With Hotel Industry On ‘Brink of Collapse,’ AHLA Releases Roadmap to Recovery
WASHINGTON—With new data from the Bureau of Labor Statistics (BLS) showing staggering job loss to the hospitality and leisure industry, the American Hotel & Lodging Association (AHLA) has released a “Roadmap to Recovery,” calling on Congress to prioritize relief for hotel workers and small businesses in the next stimulus package. The April Jobs Report showed the hospitality and leisure industry was the hardest hit, losing 7.7 million jobs—nearly as many jobs as the next four sectors combined.
AHLA is urging Congress to provide immediate assistance in these four areas:
Help hotels retain and rehire employees by extending the Paycheck Protection Program, offering employees direct tuition assistance or tax credits, and expanding the Employee Retention Credit.
Protect employees and guests through tax credits for cleaning equipment and personal protective equipment (PPE).
Keep hotel doors open by providing relief for hotel commercial mortgages and increasing the size and flexibility of PPP loans.
Incentivize Americans to travel again when it’s safe with a new, temporary travel tax credit and restoring the entertainment business expense deduction.
“The hospitality industry is in a fight for survival,” said Chip Rogers, president and CEO of AHLA. “We are grateful to the leadership of both parties during one of the most difficult health and economic challenges we have faced. We are urging Congress to do even more to help the hotel industry so that our small-business hotel operators can keep the lights on and retain and rehire employees.”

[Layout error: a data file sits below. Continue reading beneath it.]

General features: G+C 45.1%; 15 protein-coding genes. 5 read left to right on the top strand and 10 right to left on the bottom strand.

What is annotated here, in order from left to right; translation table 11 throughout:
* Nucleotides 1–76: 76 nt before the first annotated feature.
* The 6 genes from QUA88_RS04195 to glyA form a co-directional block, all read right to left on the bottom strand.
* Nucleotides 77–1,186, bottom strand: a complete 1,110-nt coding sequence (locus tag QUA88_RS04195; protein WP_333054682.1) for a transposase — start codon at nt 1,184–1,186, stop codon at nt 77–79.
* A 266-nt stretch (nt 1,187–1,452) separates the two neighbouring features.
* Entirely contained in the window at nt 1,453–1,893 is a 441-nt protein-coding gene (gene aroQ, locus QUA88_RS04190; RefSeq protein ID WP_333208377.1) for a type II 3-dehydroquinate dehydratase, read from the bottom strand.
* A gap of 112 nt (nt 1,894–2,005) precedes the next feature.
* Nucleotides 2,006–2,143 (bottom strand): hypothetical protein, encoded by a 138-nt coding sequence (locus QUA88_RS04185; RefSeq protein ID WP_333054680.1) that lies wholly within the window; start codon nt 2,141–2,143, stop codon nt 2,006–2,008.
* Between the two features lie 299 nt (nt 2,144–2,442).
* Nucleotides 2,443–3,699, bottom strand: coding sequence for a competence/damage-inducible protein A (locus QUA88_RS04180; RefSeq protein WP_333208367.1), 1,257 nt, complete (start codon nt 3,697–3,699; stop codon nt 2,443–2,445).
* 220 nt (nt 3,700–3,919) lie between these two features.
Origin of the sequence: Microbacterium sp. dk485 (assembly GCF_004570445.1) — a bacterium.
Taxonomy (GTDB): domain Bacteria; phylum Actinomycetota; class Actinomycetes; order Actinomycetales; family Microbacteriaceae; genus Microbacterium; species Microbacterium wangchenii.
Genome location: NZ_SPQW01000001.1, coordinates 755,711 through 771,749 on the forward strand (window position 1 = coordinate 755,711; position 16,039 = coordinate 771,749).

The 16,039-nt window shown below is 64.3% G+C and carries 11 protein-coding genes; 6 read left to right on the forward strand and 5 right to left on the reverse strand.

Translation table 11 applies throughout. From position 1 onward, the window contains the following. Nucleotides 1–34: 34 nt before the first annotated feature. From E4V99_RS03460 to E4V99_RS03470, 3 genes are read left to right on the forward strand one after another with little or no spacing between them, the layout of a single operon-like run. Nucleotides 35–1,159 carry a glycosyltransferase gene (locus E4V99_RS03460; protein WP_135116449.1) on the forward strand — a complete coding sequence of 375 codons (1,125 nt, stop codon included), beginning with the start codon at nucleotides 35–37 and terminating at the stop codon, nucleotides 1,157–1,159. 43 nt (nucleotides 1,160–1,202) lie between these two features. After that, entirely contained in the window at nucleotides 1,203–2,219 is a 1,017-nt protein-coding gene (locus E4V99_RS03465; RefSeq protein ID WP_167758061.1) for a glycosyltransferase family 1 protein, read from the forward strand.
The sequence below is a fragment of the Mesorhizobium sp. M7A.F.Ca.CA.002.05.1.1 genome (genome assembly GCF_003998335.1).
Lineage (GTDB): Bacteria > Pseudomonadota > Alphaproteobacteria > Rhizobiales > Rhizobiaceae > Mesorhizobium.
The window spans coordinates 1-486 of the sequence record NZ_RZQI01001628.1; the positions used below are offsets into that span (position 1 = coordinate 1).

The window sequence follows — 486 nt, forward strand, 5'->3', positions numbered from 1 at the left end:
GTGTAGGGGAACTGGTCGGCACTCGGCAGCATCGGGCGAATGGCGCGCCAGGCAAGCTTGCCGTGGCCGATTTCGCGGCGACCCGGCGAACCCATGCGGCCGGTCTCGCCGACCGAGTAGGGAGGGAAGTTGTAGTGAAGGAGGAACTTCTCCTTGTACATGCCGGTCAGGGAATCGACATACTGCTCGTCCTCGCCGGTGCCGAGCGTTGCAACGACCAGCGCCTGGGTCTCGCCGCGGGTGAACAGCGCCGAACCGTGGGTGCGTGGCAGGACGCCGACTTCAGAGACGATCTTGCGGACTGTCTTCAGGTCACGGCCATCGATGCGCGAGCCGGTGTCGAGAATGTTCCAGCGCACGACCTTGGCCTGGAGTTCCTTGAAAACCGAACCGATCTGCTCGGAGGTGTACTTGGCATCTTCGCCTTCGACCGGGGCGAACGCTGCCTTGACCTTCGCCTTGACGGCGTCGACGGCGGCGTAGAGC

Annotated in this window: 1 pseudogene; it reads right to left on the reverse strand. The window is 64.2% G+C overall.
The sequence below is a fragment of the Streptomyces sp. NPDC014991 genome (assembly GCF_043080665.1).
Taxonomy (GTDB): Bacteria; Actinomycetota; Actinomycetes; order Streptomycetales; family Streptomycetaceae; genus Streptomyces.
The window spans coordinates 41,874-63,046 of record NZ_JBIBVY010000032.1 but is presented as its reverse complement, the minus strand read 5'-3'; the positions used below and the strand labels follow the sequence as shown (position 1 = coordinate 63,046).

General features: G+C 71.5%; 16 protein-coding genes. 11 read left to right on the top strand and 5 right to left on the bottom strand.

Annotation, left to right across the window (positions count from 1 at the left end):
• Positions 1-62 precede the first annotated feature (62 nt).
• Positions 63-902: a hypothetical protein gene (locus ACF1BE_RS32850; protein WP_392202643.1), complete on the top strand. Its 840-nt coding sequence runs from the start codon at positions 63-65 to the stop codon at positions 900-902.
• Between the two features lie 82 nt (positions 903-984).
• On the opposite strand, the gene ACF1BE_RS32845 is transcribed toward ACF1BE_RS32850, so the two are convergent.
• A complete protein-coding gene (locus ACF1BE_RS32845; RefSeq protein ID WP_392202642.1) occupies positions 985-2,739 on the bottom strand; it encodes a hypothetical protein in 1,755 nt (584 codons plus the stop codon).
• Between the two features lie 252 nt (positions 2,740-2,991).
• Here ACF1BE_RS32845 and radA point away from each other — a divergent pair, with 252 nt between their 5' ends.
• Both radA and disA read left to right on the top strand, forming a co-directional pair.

COVID-19 continues to devastate the hotel industry: 2020 is projected to be the worst year on record for hotel occupancy, and experts estimate it will be at least 2022 before hotels return to their 2019 occupancy and revenue levels. So far, the impact of COVID-19 on the travel industry has been nine times worse than September 11.
In a recent survey of AHLA members, more than 8 in 10 hotel employers said they have had to lay off or furlough workers. Only 37% have been able to rehire any staff through economic relief measures such as PPP. About two-thirds of hotels are operating at less than 50% of pre-pandemic levels. Only 20% of those who responded to the survey expect to be back to pre-COVID-19 staffing levels, while 28% say staff will be back by Aug. 31, 14% by Dec. 31 and 38% believe it will happen after the end of the year.
With a presence in every congressional district in America, hotels are central to getting the economy back on track and supporting millions of jobs. Prior to the pandemic, hotels were proud to support one in 25 American jobs—8.3 million in total—and contribute $660 billion to U.S. GDP. A representative hotel with 100 occupied rooms per night supports nearly 250 jobs in the community and generates $18.4 million in guest spending at neighborhood shops and restaurants. Hotels also generate $186 billion in local, state, and federal taxes each year.
“While the hotel industry was one of the first affected by the pandemic, we have collectively stepped up to serve our communities during this public health crisis,” said Rogers. “We need Congress to continue to prioritize the industries and employees most affected by the crisis, so we can retain and rehire the people who power our industry, our communities and our economy.”